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Re: Indian Military Aviation

Postby Baldev » 10 Mar 2011 16:00

Kartik wrote:Baldev, it hardly seems like it can fit even a 500 mm dia radar antenna in that tiny radome. Remember, for the antenna to be able to swivel, the clearances required alone would need a radome more than 500 mm dia and that one just about seems to be around 500 mm or less. That data on the Osa-2 really seems not so reliable and I wouldn't put much faith into those figures.
the nose cone can be made bigger without any problem just like adding extra fuel strap on spine,we will know only when a picture comes out

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Re: Indian Military Aviation

Postby NRao » 10 Mar 2011 17:16

I recall, about 10 yearish ago or so, that there was either an idea or implemented solution, where for combat conversion the trainer lost its front seat to a proper, respectable radar. My recollection is that this was related to a smaller air craft (Hawk???? or the like). Have not googled for that info so far.

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Re: Indian Military Aviation

Postby shiv » 10 Mar 2011 17:20

Thanks for all the responses. Why should it not have a radar? Its good to share workload etc..

The two seat trainer version in most fighters takes space away from other things like avionics and fuel to accommodate that extra seat unless there is a design requirement to make a fully capable two seat trainer.

The USSR and later Russia were quite happy with the single seat MiG 29 and Su 27 which was designed for their air force. It was India that demanded two seats for the MKI and now likes it so much that we are asking for two seat PAKFA. But that apart Russia is designing single seat aircraft with less capable two seat trainers. The "reduced capability" is simply because mother Russia has not demanded a fully combat capable trainer the way we are demanding on here. That is why those trainers are less capable. They are so because they were designed that way. If the customer wanted it then the designers could have done something different.

I am certain a big nose can be added to the MiG 29 trainer. I am equally certain that it will have a blowback on aerodynamics and cockpit visibility requiring further testing and validation. If someone pays for that I can't see why it would not be attempted. But who wants that apart from a few on BRF?


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Re: Indian Military Aviation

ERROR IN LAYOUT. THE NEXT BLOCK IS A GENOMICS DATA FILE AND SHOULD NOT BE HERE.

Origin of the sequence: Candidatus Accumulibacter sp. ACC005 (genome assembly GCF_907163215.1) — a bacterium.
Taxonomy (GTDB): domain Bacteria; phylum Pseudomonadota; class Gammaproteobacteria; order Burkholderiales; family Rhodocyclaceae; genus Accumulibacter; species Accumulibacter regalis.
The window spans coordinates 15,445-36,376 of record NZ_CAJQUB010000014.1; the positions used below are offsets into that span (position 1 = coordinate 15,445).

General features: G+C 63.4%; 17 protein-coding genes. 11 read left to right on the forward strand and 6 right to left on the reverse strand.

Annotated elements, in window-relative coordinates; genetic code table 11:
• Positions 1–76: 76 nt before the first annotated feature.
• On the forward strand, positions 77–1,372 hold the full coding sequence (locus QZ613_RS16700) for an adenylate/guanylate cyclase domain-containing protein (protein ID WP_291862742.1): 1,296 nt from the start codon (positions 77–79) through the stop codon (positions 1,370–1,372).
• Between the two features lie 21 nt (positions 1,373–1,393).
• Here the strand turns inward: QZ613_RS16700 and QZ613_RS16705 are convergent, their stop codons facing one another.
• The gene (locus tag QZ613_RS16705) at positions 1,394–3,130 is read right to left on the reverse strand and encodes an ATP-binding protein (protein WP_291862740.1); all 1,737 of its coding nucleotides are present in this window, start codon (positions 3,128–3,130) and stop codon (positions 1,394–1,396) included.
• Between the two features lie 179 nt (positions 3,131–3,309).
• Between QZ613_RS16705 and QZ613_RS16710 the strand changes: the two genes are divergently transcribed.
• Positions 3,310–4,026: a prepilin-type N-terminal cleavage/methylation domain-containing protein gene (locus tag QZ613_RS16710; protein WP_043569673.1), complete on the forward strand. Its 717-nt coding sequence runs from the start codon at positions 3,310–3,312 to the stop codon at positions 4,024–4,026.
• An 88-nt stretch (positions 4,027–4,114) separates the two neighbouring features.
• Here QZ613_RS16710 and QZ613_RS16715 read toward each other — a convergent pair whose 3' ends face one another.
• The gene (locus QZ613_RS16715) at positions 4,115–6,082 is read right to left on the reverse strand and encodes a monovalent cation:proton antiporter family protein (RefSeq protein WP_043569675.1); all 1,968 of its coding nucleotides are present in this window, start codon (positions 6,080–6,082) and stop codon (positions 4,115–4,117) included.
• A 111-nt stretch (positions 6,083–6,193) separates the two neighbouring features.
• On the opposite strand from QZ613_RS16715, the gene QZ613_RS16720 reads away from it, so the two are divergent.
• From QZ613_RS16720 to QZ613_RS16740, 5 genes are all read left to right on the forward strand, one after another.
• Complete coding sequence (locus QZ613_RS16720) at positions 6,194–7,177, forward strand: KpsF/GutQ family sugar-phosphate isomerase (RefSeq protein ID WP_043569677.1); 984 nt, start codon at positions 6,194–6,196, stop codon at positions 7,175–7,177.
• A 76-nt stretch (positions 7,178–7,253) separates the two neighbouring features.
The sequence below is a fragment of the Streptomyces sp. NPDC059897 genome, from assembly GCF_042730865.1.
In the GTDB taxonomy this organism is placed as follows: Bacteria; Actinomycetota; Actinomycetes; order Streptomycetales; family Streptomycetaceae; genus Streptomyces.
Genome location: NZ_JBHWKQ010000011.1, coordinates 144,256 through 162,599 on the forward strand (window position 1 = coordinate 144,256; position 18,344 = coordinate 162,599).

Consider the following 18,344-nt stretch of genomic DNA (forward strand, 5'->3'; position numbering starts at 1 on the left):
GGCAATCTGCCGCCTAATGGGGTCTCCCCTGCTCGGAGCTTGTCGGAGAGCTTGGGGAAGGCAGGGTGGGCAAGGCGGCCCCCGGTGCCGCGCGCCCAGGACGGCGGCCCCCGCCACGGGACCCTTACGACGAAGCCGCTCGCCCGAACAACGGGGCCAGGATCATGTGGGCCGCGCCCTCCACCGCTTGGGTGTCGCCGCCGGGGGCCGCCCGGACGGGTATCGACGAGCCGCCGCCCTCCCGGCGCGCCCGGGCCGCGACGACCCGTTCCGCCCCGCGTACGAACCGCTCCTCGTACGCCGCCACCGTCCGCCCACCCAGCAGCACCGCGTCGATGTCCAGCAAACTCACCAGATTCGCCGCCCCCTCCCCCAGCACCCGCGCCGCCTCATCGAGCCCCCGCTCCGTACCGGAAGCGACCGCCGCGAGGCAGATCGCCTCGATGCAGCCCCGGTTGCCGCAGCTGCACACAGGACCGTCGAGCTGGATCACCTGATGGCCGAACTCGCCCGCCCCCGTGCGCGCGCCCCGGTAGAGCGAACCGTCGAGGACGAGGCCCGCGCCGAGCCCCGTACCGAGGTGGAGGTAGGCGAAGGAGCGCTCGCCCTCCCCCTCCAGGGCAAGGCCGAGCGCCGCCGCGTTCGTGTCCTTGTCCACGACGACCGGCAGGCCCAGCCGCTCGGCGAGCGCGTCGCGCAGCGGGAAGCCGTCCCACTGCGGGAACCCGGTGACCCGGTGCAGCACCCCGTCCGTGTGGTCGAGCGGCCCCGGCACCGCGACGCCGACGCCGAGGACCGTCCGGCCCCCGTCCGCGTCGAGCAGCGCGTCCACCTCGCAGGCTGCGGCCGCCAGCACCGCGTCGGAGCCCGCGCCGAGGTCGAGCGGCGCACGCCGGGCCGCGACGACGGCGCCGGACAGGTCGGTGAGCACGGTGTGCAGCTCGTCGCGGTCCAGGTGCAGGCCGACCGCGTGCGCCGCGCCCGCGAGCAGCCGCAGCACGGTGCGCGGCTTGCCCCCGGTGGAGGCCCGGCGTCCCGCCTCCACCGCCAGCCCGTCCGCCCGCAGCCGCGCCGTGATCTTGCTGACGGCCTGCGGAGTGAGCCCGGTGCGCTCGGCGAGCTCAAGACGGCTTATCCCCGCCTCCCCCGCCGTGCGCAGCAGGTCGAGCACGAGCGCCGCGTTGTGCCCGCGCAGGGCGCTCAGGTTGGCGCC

Postby tsarkar » 10 Mar 2011 18:05

shiv wrote:I am certain a big nose can be added to the MiG 29 trainer. I am equally certain that it will have a blowback on aerodynamics and cockpit visibility requiring further testing and validation. If someone pays for that I can't see why it would not be attempted. But who wants that apart from a few on BRF?
IN paid for MiG29K/KUB that are essentially twin seaters with full-size nose and IAF may pay for MiG35, but those birds will be good for 6000 hours instead of 1500-2000 odd hours after upgrade on these birds. One pays based on the value one gets. Economics always scores above engineering! I remember an IIT Post Grad commander whose BCom wife was financial advisor from ministry to the Admiral :)

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Re: Indian Military Aviation

Postby Kartik » 11 Mar 2011 00:10

Baldev wrote:the nose cone can be made bigger without any problem just like adding extra fuel strap on spine,we will know only when a picture comes out


Its not that simple a task. The nose already probably holds avionics that were relocated due to the addition of a second cockpit in the trainer. Even if they do come up with a new radome (that requires testing and certification) it will only be for the few MiG-29UBs that the IAF has. I'm not sure how many the IAF has but estimating that each squadron has 2 trainers, that gives a figure of 6. For just 6 MiG-29UBs, they will not devise a new radome or spend money on relocating or pushing back avionics in the nose.

Most likely that the MiG-29UBs will be upgraded to the MiG-29UBT standard only. Limited use, but at least better than a Hawk AJT.

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Re: Indian Military Aviation

Postby Kartik » 11 Mar 2011 00:12

NRao wrote:I recall, about 10 yearish ago or so, that there was either an idea or implemented solution, where for combat conversion the trainer lost its front seat to a proper, respectable radar. My recollection is that this was related to a smaller air craft (Hawk???? or the like). Have not googled for that info so far.


That was a Hawk 200 light fighter. They did modify the front fuselage, removing the front cockpit and adding a small and light radar. Was only bought by Indonesia, although BAe had big expectations from that model. It's been out of production for ages now and even the tools/jigs for that particular model must've been scrapped or retooled for the Hawk 100 series.

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Re: Indian Military Aviation

Postby Kartik » 11 Mar 2011 00:28

tsarkar wrote:IN paid for MiG29K/KUB that are essentially twin seaters with full-size nose and IAF may pay for MiG35, but those birds will be good for 6000 hours instead of 1500-2000 odd hours after upgrade on these birds. One pays based on the value one gets. Economics always scores above engineering! I remember an IIT Post Grad commander whose BCom wife was financial advisor from ministry to the Admiral :)


Actually, the MiG-29K/KUB forward fuselage were based on the MiG-29M2 design that MiG was trying to sell to India when the MRCA competition was in the very early stages. If you recall, the original MiG-29K's forward fuselage was almost a replica of the MiG-29A/B/S. That one had less drag (since they didn't have the penalty of a longer canopy) and most likely was shorter than the new MiG-29K's fuselage by 100mm or so.